Gardening up here is a challenge, but it is a fun challenge and can be SO rewarding. I have been gardening up here since the 80s and am still amazed every year, not only by how much I can grow but the variety of produce I can grow. But I must give credit to other pinecamers who have helped me find the right varieties over the years and given me so much inspiration (CooknThyme, TillerBee, and Local Person, just to name a few).

Angela, I have used baskets around small pine trees I transplant. But you are correct, for garden beds the full bed is best.


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 Post subject: Re: 2019 Gardening
Post Posted: Sep 26, 2019 7:12 am 
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Found some articles on fruit trees at high altitude, for a newcomer, going to start small, just researching, if anyone ever wants to read:

High Altitude Orchard Part 1 by Substainable Homesteading

Growing giant veggies, fruit trees at 8300 ft by Barbara Hardt
Themtnear.com

Growing tree fruits in short season gardens by Stephen Love, Email Fallahi and Kathy Noble, University of Idaho Extension, Bulletin 867, Short Season High Altitude Gardening


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 Post subject: Re: 2019 Gardening
Post Posted: Sep 26, 2019 7:17 am 
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You can also grow in large pots on your deck, if you have a deck. I do that exclusively now. When we first moved here the husband and I built a greenhouse and we were meticulous in construction. The first big snowstorm the sucker collapsed. So even with attention to snow loads nature takes its course.

On my deck garden I do tomatoes, broccoli, carrots, snap peas, potatoes, zucchini, beans, herbs, and if I get lucky, peppers. Lettuce, spinach, radishes and chard. Get a good source of seed. Johnny’s is always great but shipping is $ Pinetree is less expensive but seed can be hit or miss. Both are Maine companies so are familiar with colder climate gardening. Territorial in Oregon is also great. Good luck!


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 Post subject: Re: 2019 Gardening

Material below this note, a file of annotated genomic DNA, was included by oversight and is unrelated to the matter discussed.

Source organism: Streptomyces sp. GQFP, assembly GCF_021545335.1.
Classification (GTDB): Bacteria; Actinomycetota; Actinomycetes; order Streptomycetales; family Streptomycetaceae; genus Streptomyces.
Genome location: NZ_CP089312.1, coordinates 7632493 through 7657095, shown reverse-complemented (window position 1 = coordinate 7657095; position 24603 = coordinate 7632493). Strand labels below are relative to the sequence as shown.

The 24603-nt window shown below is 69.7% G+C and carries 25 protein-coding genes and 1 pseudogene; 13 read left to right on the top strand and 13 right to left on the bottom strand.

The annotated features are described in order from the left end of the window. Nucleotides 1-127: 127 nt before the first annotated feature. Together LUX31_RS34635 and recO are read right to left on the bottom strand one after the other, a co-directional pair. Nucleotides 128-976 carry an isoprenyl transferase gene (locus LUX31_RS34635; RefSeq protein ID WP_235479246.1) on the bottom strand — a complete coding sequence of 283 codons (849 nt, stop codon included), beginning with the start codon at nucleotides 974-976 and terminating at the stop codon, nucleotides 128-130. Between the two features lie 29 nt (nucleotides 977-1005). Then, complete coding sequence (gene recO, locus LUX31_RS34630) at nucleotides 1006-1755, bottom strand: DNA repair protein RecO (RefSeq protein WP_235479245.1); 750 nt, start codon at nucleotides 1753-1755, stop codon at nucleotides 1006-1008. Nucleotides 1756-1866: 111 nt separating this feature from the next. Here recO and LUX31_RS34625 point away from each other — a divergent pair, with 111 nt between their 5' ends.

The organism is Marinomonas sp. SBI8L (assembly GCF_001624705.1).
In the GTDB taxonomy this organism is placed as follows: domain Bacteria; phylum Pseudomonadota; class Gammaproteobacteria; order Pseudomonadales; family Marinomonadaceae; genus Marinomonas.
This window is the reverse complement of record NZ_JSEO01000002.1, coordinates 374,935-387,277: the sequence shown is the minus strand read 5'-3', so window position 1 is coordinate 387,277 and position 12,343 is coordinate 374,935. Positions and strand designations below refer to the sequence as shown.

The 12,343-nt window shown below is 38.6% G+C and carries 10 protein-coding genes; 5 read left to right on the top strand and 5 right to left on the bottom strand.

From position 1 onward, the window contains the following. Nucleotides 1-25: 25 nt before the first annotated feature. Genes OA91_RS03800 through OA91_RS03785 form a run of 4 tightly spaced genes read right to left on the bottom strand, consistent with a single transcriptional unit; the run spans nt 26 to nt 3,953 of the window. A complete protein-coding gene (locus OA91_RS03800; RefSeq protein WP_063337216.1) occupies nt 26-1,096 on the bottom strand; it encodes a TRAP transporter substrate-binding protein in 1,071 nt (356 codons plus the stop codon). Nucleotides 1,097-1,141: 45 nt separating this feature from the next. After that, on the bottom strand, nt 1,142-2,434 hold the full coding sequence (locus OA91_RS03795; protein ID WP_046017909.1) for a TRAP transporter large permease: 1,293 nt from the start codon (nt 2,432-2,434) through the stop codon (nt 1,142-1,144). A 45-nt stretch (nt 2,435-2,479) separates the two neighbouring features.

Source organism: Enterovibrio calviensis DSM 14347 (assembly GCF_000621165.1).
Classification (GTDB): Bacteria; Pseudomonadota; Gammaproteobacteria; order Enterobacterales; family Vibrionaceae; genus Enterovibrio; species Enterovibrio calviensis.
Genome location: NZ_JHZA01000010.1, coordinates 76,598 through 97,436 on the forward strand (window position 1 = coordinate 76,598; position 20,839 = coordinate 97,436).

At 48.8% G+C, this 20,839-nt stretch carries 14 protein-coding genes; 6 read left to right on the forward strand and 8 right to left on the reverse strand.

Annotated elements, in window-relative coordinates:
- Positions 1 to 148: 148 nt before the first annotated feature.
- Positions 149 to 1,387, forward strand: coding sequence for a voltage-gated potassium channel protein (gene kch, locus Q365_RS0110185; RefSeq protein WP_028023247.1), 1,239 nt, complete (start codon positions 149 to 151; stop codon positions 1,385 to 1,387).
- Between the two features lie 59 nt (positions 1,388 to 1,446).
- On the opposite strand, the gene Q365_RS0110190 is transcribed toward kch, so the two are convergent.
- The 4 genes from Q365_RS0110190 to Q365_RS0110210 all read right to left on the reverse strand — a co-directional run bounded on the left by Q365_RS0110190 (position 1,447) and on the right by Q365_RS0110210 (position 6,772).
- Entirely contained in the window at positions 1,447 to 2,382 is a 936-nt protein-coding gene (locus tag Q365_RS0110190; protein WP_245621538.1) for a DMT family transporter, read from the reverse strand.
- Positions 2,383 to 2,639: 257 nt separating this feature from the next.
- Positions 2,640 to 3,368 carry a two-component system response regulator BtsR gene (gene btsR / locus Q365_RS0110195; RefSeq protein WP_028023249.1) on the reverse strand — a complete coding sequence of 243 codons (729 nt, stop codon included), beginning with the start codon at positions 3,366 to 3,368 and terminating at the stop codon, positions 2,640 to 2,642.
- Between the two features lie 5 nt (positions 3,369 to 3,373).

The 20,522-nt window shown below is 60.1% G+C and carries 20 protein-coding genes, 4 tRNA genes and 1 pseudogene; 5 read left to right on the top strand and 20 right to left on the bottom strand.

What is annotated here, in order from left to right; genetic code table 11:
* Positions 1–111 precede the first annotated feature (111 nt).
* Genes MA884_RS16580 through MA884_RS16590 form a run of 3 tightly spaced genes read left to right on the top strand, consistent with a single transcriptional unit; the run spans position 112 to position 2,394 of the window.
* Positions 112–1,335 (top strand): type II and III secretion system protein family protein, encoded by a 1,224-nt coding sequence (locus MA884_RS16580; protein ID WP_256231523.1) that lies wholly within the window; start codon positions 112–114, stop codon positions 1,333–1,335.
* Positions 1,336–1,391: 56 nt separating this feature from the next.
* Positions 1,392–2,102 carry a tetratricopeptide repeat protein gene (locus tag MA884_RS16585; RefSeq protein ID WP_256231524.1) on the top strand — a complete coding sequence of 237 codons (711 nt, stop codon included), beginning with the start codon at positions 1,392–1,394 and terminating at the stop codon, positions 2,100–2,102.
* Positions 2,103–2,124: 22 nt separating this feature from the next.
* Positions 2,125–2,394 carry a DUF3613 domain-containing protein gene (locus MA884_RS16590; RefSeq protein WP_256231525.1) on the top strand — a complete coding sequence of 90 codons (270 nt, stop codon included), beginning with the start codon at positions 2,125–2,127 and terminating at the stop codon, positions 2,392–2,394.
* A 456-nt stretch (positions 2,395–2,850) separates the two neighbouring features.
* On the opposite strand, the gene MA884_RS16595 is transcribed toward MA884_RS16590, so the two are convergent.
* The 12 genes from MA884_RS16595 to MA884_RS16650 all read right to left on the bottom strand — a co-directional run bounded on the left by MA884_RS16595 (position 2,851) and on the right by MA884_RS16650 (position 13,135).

Post Posted: Sep 26, 2019 8:52 am 
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Sorry to hear about your GH mummydog. What a bummer after all that work. You probably posted about that in the past but I had forgotten.

Yes, container gardening is great too. I do a fair amount of that also. Some years more than others. But seems like more work than raised beds to me. And water management is a bit less forgiving unless you have super big pots.

I have two 18 gallon trash cans that I use to grow tomatoes. They are as good as my 3ft tall raised beds and better than my 2ft high raised bed.

For many years I had a Meyers lemon tree in a container. It lived on the deck during the summer and in a sunny window (with supplemental lighting) in the dining room the rest of the year. It was a good producer of lemons.

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It died last winter. It froze one too many times. Oops, my bad.

I also have a fig tree in a container that lives outdoors in the summer and winters over in the greenhouse. The fruit has not been good yet. I think I need a different variety. But I'll give it one more year.

Monchiladas, those are some good references! Thanks.
That first one was the one that encouraged me to try growing a couple of apples.
While you are waiting for your orchard to be planted and produce, you can grow other fruit.

Strawberries do okay, I unexpectantly had a great crop this year! I have Eversweet in a container that did awesome! It will get moved to the GH for the winter as it's only zone 5 (for things in a pot you have to subtract 1 - 2 zones). I've had okay luck with Tristan in the past. This year I planted new plants of Fort Laramie, but did not let them fruit this year (so they would grow a good root system to survive the winter).

Also you can try blackberry/raspberries and perhaps blueberries (they should work although I don't know anyone above 8500 who have had any luck). The trick is getting the right varieties. And give them protection from the winter winds.

Also consider chokecherry and currants (grows wild up here).

Although technically not a fruit, growing rhubarb is a snap!

I too am a big fan of Territorial Seed Company.